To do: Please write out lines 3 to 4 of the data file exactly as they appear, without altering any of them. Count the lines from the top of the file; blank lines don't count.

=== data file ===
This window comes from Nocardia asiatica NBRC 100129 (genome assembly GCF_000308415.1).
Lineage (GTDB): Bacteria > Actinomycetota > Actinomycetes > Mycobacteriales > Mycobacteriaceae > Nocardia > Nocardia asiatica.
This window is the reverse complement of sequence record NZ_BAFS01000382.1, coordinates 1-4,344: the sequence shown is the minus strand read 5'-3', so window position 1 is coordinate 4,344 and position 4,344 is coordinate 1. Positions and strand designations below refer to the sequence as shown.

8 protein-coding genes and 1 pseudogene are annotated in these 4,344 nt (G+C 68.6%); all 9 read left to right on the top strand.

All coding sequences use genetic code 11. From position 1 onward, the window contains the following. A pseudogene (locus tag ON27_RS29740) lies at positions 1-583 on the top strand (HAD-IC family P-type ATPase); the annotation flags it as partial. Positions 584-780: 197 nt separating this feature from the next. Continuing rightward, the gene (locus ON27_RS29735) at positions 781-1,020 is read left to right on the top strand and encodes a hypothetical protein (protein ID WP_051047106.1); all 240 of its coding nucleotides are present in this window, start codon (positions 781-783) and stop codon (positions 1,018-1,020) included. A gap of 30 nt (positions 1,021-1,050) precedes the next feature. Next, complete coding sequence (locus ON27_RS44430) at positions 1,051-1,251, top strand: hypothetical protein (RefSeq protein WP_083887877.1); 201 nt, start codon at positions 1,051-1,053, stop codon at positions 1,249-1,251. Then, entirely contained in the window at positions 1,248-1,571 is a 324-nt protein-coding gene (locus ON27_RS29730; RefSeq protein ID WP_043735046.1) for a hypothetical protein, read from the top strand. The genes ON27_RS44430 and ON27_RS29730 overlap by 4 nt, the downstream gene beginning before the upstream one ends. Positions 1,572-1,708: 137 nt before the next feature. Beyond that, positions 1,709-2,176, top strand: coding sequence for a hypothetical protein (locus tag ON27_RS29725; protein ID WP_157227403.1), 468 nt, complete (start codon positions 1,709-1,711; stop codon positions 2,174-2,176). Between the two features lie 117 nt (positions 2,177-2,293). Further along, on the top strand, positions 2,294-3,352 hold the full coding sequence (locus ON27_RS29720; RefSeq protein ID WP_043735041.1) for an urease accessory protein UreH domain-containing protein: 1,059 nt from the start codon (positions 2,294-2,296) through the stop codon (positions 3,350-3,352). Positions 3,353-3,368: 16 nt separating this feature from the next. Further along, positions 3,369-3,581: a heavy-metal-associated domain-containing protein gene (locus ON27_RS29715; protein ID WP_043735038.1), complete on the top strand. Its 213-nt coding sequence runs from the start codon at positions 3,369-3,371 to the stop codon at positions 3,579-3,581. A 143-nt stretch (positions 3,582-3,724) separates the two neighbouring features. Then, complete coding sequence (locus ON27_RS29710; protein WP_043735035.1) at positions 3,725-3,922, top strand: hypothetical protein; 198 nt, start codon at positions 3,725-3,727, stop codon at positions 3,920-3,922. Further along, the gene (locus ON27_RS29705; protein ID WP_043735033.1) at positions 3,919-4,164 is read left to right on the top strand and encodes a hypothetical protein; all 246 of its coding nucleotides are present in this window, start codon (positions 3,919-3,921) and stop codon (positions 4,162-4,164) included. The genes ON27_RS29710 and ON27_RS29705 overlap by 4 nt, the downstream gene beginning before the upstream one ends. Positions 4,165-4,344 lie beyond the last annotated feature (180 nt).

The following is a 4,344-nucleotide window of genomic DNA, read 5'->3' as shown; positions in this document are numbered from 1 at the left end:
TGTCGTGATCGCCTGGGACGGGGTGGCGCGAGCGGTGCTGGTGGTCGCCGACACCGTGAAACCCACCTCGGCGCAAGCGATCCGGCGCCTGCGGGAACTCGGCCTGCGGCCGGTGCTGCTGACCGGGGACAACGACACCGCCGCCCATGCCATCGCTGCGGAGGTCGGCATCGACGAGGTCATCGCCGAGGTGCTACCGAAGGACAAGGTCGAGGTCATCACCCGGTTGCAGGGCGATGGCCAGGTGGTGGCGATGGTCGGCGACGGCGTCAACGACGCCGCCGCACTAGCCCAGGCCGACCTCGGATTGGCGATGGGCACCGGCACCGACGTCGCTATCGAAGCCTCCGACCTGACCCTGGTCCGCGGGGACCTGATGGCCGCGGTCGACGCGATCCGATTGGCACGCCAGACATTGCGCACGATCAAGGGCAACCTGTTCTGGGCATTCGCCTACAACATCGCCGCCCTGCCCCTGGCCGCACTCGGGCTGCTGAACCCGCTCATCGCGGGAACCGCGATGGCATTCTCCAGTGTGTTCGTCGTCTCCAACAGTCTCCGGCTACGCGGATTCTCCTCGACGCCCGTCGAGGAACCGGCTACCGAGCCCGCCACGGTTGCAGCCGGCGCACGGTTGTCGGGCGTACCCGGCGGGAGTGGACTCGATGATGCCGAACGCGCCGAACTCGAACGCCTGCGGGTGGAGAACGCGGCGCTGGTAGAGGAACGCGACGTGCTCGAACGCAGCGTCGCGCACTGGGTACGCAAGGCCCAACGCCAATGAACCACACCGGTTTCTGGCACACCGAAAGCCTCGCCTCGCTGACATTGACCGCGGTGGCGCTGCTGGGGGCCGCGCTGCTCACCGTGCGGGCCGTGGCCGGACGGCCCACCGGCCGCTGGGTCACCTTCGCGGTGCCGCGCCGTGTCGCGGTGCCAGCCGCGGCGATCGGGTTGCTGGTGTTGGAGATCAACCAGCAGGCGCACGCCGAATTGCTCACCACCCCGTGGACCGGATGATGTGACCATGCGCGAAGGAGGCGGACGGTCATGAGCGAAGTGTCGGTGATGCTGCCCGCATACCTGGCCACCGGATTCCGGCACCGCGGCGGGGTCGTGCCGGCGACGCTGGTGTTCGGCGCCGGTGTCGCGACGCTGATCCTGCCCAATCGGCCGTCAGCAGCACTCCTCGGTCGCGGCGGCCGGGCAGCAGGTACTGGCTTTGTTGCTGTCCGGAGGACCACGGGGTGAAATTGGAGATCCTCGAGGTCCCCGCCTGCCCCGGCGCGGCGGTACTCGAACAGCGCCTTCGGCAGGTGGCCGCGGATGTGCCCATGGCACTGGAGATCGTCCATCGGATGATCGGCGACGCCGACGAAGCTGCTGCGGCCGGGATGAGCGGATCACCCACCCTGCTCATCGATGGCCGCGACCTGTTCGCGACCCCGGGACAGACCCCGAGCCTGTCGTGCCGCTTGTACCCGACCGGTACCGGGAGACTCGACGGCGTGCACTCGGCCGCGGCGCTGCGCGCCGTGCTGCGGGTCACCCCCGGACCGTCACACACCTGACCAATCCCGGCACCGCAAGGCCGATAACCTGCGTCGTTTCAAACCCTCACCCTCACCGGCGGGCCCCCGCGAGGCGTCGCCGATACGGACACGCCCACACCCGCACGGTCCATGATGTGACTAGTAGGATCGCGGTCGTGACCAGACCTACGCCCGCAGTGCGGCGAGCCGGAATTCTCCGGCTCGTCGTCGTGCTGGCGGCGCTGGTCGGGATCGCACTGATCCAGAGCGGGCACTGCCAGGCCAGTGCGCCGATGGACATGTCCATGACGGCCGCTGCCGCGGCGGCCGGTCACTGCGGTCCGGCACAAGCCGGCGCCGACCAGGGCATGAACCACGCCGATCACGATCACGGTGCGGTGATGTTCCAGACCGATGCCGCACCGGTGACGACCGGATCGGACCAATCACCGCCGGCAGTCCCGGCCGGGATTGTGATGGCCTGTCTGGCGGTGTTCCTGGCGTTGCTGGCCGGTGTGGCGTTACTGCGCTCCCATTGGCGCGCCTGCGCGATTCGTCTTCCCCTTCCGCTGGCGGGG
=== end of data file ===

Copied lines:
This window is the reverse complement of sequence record NZ_BAFS01000382.1, coordinates 1-4,344: the sequence shown is the minus strand read 5'-3', so window position 1 is coordinate 4,344 and position 4,344 is coordinate 1. Positions and strand designations below refer to the sequence as shown.

8 protein-coding genes and 1 pseudogene are annotated in these 4,344 nt (G+C 68.6%); all 9 read left to right on the top strand.